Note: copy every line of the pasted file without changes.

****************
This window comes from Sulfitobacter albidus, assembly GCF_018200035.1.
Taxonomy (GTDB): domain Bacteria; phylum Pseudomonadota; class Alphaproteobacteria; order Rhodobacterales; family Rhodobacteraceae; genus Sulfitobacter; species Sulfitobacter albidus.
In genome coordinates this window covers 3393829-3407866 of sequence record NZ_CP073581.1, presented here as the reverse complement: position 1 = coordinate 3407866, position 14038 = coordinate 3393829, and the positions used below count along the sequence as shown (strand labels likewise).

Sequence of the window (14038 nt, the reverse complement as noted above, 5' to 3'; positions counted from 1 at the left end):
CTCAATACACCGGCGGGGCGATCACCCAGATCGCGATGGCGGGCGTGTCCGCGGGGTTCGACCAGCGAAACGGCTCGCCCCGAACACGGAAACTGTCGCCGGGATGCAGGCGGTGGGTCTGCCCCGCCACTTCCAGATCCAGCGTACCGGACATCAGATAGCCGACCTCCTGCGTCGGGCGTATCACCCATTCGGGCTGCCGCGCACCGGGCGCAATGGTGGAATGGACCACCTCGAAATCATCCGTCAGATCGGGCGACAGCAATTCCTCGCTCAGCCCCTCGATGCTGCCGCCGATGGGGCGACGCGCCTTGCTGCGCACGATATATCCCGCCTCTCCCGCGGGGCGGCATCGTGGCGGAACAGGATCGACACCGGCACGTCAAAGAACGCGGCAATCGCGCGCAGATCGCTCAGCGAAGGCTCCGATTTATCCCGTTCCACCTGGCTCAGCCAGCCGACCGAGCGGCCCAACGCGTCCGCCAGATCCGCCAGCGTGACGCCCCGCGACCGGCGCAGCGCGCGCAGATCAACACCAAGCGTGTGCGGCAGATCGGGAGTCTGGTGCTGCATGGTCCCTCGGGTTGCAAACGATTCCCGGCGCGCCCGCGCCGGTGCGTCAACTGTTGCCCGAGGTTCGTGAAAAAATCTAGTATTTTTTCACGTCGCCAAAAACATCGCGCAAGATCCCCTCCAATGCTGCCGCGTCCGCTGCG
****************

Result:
This window comes from Sulfitobacter albidus, assembly GCF_018200035.1.
Taxonomy (GTDB): domain Bacteria; phylum Pseudomonadota; class Alphaproteobacteria; order Rhodobacterales; family Rhodobacteraceae; genus Sulfitobacter; species Sulfitobacter albidus.
In genome coordinates this window covers 3393829-3407866 of sequence record NZ_CP073581.1, presented here as the reverse complement: position 1 = coordinate 3407866, position 14038 = coordinate 3393829, and the positions used below count along the sequence as shown (strand labels likewise).

Sequence of the window (14038 nt, the reverse complement as noted above, 5' to 3'; positions counted from 1 at the left end):
CTCAATACACCGGCGGGGCGATCACCCAGATCGCGATGGCGGGCGTGTCCGCGGGGTTCGACCAGCGAAACGGCTCGCCCCGAACACGGAAACTGTCGCCGGGATGCAGGCGGTGGGTCTGCCCCGCCACTTCCAGATCCAGCGTACCGGACATCAGATAGCCGACCTCCTGCGTCGGGCGTATCACCCATTCGGGCTGCCGCGCACCGGGCGCAATGGTGGAATGGACCACCTCGAAATCATCCGTCAGATCGGGCGACAGCAATTCCTCGCTCAGCCCCTCGATGCTGCCGCCGATGGGGCGACGCGCCTTGCTGCGCACGATATATCCCGCCTCTCCCGCGGGGCGGCATCGTGGCGGAACAGGATCGACACCGGCACGTCAAAGAACGCGGCAATCGCGCGCAGATCGCTCAGCGAAGGCTCCGATTTATCCCGTTCCACCTGGCTCAGCCAGCCGACCGAGCGGCCCAACGCGTCCGCCAGATCCGCCAGCGTGACGCCCCGCGACCGGCGCAGCGCGCGCAGATCAACACCAAGCGTGTGCGGCAGATCGGGAGTCTGGTGCTGCATGGTCCCTCGGGTTGCAAACGATTCCCGGCGCGCCCGCGCCGGTGCGTCAACTGTTGCCCGAGGTTCGTGAAAAAATCTAGTATTTTTTCACGTCGCCAAAAACATCGCGCAAGATCCCCTCCAATGCTGCCGCGTCCGCTGCG